Tweed seniors worry about potential cuts to pensions
TWEED pensioners are preparing to tighten the purse strings ahead of potential budget cuts to energy supplements.
Shadow Minister for Families and Social Services Jenny Macklin met with about 100 Tweed pensioners on Wednesday to discuss the impact pension cuts would have on locals.
"There's been a number of cuts to the pensions that have affected people in this area," Ms Macklin said.
"The government wants to abolish the energy supplement, (which is) in the parliament right now.
"This means a cut of $14.10 per fortnight to single pensioners or around $365 a year.
"It's a lot of money.
Banora Point pensioner Mary Keogh said there was "no possibility" her and her husband Ed would be able to afford to lose the energy supplement.
"We're full pensioners and anything that takes any money from us we don't like," Ms Keogh said. "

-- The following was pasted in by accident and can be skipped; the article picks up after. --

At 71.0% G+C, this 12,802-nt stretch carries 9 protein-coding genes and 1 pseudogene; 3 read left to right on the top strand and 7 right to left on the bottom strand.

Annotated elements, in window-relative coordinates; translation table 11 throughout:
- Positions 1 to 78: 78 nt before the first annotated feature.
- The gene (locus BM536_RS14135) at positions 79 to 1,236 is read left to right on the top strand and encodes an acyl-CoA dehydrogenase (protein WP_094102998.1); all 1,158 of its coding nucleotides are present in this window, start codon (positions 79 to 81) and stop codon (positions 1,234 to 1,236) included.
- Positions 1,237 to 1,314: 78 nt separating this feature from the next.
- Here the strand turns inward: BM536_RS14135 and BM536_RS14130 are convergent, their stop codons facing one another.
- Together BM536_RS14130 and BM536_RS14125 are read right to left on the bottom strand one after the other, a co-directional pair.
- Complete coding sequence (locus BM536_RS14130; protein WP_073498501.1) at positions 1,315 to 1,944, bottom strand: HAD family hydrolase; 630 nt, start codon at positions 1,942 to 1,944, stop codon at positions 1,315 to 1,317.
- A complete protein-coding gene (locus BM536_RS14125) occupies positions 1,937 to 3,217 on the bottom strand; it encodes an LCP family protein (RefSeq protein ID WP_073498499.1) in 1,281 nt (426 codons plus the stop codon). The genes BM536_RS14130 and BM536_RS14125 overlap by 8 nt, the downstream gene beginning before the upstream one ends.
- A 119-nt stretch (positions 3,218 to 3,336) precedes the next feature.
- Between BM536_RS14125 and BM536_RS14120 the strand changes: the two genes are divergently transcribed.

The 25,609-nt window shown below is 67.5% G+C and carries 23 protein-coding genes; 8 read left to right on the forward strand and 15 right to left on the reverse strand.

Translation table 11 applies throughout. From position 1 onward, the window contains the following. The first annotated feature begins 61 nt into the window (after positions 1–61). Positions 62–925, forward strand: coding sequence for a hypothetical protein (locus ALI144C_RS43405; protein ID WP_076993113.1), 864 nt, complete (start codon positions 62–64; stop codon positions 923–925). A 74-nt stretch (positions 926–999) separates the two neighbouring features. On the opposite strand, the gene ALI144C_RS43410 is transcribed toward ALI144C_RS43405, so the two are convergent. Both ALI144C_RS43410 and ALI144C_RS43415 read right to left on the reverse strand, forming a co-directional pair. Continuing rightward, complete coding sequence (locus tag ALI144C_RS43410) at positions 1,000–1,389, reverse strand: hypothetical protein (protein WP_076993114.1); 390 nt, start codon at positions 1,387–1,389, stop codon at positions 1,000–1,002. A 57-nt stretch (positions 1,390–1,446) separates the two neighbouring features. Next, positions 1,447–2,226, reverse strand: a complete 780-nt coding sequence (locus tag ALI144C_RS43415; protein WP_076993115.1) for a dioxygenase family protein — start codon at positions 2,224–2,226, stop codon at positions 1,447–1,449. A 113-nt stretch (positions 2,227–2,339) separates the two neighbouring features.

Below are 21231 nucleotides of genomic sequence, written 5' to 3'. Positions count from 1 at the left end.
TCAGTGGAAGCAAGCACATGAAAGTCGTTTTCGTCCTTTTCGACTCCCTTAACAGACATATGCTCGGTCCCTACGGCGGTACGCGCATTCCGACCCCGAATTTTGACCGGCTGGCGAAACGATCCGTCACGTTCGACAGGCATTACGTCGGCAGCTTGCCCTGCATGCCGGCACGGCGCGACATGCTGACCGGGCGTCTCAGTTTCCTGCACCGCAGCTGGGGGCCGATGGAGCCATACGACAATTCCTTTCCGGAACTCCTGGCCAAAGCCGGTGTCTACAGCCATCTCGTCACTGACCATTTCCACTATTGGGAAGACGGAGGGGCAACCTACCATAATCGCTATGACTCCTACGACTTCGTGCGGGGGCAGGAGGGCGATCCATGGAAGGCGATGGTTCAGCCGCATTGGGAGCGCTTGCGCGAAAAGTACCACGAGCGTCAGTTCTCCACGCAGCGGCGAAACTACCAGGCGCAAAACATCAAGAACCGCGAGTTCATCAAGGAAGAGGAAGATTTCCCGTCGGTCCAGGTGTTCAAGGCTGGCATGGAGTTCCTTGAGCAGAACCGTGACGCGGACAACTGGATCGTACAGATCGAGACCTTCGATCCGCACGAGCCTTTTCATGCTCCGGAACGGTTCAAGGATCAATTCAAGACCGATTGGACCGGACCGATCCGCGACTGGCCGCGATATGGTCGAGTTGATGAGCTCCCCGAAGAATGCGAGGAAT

"I think the government is looking after the top end and forgetting about the bottom end."
Richmond MP Justine Elliot said she believed the government's plans to increase the pension age to 70 would also cause concern for many Tweed pensioners.
"Malcolm Turnbull's latest budget contains an $80 billion tax cut for the top end of town, paid for by making ordinary people work until they are 70," Mrs Elliot said.
"This means that Australia would have an older pension age than the US, UK, Canada or New Zealand.
"It shows Malcolm Turnbull doesn't understand hard work if he expects Northern Rivers farmers, tradies and nurses to work until they're 70."